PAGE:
Climax, it is the point on which all the anticipation comes to the forefront and is released. This is true in all aspects of our lives; especially when it comes to relationships. We have been pondering something and we just need to ask, so we get it out there.
The Apex Phase is the turning point from anticipation to awareness. It is the height of those internal battles or discussions we have been having. It is that turning point during a conflict with your spouse. It is the “aha” moment in which something you have been thinking about comes into focus.
The Five Love Languages (Chapman, 2010) depicts five separate love languages. Chapman expresses that everyone usually flows heavily in at least two of these languages. The languages are…
- Acts of Kindness
- Words of Affirmation
- Quality Time
- Physical Touch
I bring these up because in our relationships we all anticipate that our spouse will automatically speak to us in our love language. However, this is not always the case – especially if our spouse’s love language is something other than our own. When our spouse speaks to us in our love language, we have the apex moments when we are fulfilled. When these times happen, it moves us to the next stage – which is the awareness stage. We will discuss this tomorrow.
When we reach the Apex Stage it can be a quick turn around to the next stage, or it could be a slow and drawn out process. I like to correlate this stage with the oil in a car. Every car I have owned has to lines on the dipstick for the oil. The oil for the car needs to stay somewhere in the middle of those two lines because too much or too little oil is not good for the engine.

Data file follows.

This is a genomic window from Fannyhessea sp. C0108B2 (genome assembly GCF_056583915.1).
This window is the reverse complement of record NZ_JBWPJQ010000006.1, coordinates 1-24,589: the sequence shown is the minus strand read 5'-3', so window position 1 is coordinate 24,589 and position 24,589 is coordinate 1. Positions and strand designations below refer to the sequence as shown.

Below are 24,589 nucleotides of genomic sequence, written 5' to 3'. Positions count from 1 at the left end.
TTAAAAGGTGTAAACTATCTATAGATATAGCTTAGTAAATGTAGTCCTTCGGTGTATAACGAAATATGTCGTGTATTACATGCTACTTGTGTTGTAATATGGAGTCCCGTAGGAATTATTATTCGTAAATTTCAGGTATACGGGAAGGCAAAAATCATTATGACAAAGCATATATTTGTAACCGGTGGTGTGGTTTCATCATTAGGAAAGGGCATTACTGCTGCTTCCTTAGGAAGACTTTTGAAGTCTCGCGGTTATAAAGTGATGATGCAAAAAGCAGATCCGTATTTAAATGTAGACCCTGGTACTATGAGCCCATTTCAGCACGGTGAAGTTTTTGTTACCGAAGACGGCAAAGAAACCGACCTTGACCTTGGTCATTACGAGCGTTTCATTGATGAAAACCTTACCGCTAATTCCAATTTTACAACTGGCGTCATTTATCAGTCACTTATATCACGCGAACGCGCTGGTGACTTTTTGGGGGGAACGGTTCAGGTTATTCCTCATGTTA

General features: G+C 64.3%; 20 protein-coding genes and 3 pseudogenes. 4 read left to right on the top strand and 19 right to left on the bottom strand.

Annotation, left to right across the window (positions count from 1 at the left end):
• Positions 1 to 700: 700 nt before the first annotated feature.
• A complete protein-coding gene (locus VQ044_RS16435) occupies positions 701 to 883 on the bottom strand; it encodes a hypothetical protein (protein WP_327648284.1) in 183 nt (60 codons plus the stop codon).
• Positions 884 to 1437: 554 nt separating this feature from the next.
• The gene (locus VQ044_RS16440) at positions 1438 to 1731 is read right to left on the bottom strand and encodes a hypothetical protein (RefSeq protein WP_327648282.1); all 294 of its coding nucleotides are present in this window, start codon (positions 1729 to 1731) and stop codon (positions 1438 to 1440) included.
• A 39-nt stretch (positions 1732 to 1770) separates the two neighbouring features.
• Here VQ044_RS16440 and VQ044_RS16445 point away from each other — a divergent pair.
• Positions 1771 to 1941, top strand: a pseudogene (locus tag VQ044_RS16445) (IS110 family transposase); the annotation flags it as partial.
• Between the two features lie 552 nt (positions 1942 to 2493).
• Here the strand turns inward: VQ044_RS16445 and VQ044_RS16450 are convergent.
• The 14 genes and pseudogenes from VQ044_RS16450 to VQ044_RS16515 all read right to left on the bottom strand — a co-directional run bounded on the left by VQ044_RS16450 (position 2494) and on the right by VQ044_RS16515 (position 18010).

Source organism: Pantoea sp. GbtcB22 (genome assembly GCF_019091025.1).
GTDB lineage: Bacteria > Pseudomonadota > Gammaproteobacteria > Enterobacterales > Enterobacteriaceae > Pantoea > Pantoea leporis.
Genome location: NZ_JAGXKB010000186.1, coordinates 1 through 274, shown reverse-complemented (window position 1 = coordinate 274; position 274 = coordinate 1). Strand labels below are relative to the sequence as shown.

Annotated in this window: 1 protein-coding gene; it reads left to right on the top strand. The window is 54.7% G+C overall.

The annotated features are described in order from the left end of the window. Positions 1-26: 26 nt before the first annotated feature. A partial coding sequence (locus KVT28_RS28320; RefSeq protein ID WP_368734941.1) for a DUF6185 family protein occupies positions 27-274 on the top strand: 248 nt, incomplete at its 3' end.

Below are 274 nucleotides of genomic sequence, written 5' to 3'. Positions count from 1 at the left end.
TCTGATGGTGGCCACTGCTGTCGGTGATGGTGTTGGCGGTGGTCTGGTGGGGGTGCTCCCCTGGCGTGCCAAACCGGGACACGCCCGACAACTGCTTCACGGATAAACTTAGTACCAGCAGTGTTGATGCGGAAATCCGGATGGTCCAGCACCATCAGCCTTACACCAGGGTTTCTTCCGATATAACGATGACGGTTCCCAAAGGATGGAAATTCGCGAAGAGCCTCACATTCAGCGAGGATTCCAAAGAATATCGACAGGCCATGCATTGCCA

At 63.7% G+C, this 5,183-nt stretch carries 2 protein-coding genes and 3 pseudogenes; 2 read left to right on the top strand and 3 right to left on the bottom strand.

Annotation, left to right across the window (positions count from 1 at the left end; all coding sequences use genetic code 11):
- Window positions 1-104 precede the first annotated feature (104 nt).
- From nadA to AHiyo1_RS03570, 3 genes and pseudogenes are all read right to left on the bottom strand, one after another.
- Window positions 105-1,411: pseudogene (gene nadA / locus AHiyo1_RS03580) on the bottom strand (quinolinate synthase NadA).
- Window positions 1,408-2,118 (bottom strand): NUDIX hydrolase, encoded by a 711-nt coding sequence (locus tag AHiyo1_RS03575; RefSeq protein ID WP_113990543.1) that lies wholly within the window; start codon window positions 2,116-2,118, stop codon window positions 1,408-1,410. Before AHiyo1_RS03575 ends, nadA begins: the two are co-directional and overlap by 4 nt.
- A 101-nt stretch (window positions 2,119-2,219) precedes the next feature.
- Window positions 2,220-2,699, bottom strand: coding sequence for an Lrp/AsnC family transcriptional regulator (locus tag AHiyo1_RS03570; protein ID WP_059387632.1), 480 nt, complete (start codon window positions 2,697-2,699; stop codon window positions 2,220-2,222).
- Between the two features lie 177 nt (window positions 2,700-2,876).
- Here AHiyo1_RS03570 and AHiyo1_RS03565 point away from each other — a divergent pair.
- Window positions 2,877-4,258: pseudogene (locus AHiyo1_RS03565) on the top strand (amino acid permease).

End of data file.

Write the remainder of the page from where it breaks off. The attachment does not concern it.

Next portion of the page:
Our relationships need oil and we need to be careful not to add to much or too little. Just like a car, if this happens in a relationship, it can go on for a little while. However, it is inevitable that our car (or in this case, our relationship) will breakdown. I have found this true in my own relationship.
If I give my wife too much of one thing, it can be bad. If I give her too little, this can be bad as well. I
will give you two quick examples. The first example was my devotion of my wife in the beginning of our marriage. I had some internal psych issues and I needed my wife in my life in order to validate myself. However, this consuming need for my wife pushed her away. She couldn’t understand why, but she felt tired.
The next example has to do with physical touch. My wife gets together with a group of gals to discuss life and encourage one another. On one particular night, as I was heading out to play basketball, I overheard them discussing the aspect that they don’t like their husbands groping particular body parts. The next day, as I was discussing this with my wife I told her I would quit – right then and there. Not out of a mean spirit, but to show her that she would miss it. Guess what?! In a few short months she began to miss my unsolicited and annoying grabbing. She began to wonder if I still found her attractive.
What is your love language? Are you getting just the right amount of affection?
Chapman, G. D. (2010). The 5 love languages: The secret to love that lasts. E. C. Newenhuyse
(Ed.). Chicago, IL: Northfield.